Carbon Accounting Savanna Fire Management

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  • Edited by Brett Murphy, Andrew Edwards, Mick Meyer and Jeremy Russell-Smith

    Carbon Accounting and Savanna Fire Management
    PUBLICATION DATA:
    ISBN-13: 9780643108516
    PAGES:
    368
    PUBLISHED:
    June 2015
    PAPERBACK

    Available from CSIRO Publishing, this volume is authored by the International Savanna Fire Management Advisory Committee Member Professor Jeremy Russell-Smith, with contributions from the Initiative’s Secretariat (See Chapter 15, ‘Where to from here’).”

    Summary

    In the context of Australia’s developing carbon economy, fire management helps to abate emissions of greenhouse gases and is an important means of generating carbon credits. The vast high-rainfall savannas of northern Australia are one of the world’s most flammable landscapes. Management of fires in this region has the potential to assist with meeting emissions reduction targets, as well as conserving biodiversity and providing employment for Indigenous people in remote parts of Australia’s north.

    This comprehensive volume brings together recent research from northern Australian savannas to provide an internationally relevant case study for applying greenhouse gas accounting methodologies to the practice of fire management. It provides scientific arguments for enlarging the area of fire-prone land managed for emissions abatement. The book also charts the progress towards development of a savanna fire bio-sequestration methodology. The future of integrated approaches to emissions abatement and bio-sequestration is also discussed.

    Table of Contents includes:

    • Chapter 1: Reimagining fire management in fire-prone northern Australia
    • Chapter 2: Fire patterns in north Australian savannas: extending the reach of incentives for savanna fire emissions abatement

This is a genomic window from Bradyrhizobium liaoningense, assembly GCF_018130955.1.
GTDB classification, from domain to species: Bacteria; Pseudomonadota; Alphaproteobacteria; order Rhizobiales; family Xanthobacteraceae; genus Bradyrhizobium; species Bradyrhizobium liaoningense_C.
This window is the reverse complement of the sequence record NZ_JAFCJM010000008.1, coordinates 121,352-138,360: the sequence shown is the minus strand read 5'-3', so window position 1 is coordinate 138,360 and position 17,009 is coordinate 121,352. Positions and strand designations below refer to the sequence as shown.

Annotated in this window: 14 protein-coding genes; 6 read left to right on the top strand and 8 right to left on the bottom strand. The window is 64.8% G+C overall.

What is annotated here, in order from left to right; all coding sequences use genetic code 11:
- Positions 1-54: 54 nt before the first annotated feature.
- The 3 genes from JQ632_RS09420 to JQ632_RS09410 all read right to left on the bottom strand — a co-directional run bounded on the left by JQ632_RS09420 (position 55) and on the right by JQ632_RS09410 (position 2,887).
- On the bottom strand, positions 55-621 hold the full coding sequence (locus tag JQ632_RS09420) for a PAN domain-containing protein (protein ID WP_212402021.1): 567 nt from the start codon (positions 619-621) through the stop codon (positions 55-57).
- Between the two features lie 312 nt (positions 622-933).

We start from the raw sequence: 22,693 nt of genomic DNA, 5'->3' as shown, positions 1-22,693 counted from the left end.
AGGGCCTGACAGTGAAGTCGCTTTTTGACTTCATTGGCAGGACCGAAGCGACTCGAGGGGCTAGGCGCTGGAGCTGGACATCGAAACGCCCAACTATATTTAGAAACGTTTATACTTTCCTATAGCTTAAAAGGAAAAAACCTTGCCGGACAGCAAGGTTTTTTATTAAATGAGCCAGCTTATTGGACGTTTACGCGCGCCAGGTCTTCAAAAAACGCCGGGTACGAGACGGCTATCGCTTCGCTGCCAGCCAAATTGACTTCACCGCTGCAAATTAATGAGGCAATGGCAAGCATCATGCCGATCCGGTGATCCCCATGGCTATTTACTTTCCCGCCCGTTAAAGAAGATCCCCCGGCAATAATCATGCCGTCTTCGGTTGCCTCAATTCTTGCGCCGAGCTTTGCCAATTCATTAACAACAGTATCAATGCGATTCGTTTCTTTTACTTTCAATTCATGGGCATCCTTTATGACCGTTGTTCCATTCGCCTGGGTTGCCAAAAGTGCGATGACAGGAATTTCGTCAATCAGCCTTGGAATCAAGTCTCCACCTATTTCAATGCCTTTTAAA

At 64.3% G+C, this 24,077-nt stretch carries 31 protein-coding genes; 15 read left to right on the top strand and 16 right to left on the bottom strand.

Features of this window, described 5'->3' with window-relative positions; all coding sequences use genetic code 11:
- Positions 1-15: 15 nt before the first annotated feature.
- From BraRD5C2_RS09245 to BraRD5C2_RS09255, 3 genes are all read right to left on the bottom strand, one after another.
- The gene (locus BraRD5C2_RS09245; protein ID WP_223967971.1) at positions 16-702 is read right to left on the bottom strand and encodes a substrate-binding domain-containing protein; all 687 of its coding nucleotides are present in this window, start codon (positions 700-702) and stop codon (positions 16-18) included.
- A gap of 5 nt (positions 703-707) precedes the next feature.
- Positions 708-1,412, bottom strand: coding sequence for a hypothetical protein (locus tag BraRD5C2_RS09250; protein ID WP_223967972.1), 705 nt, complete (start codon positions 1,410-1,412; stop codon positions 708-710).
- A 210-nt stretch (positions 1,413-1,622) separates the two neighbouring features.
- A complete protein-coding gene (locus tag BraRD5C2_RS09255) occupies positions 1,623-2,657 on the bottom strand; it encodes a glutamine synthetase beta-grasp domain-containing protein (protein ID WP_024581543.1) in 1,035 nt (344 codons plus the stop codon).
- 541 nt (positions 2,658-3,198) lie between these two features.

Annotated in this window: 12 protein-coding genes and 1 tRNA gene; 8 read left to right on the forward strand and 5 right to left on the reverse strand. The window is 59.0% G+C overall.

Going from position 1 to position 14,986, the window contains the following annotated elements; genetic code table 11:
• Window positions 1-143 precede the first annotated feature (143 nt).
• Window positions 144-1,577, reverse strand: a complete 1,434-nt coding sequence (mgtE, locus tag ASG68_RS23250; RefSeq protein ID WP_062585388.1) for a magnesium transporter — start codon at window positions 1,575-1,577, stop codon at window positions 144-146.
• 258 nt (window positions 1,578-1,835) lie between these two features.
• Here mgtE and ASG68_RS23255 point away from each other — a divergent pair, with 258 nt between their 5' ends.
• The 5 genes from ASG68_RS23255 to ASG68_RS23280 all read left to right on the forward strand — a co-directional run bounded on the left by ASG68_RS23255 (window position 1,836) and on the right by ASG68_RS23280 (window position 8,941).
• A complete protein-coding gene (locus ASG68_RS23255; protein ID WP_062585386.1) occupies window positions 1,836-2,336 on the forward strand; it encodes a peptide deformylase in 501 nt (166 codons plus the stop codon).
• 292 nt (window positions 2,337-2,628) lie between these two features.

• Chapter 3: Fire extent mapping – procedures, validation and website application
    • Chapter 4: Vegetation Fuel type classification for lower rainfall savanna burning abatement projects
    • Chapter 5: The operational role of satellite-based fire data in Savanna Burning Methodologies
    • Chapter 6: Fuel Accumulation, consumption and fire patchiness in the lower rainfall savanna region
    • Chapter 7: Leaf and Coarse Fuel Accumulation and Relationships with Vegetation Attributes in ‘Evergreen’ Tropical Eucalypt Savannas
    • Chapter 8: Measuring and Mapping Fire Severity in the Tropical Savannas
    • Chapter 9: Biomass combustion and emission processes in the Northern Australian Savannas
    • Chapter 10: Application of a ‘lower rainfall’ savanna burning emissions abatement methodology
    • Chapter 11: Reconciling ‘bottom-up’ and ‘top-down’ greenhouse gas accounting methodologies for savanna burning in Northern Australia
    • Chapter 12: Fire or water – which limits tree biomass in Australian savannas?
    • Chapter 13: Predicting the effects of fire management on carbon stock dynamics using statistical and process-based modelling
    • Chapter 14: Towards a methodology for increased carbon sequestration in dead fuels through implementation of less severe fire regimes in savannas
    • Chapter 15: Where to from here?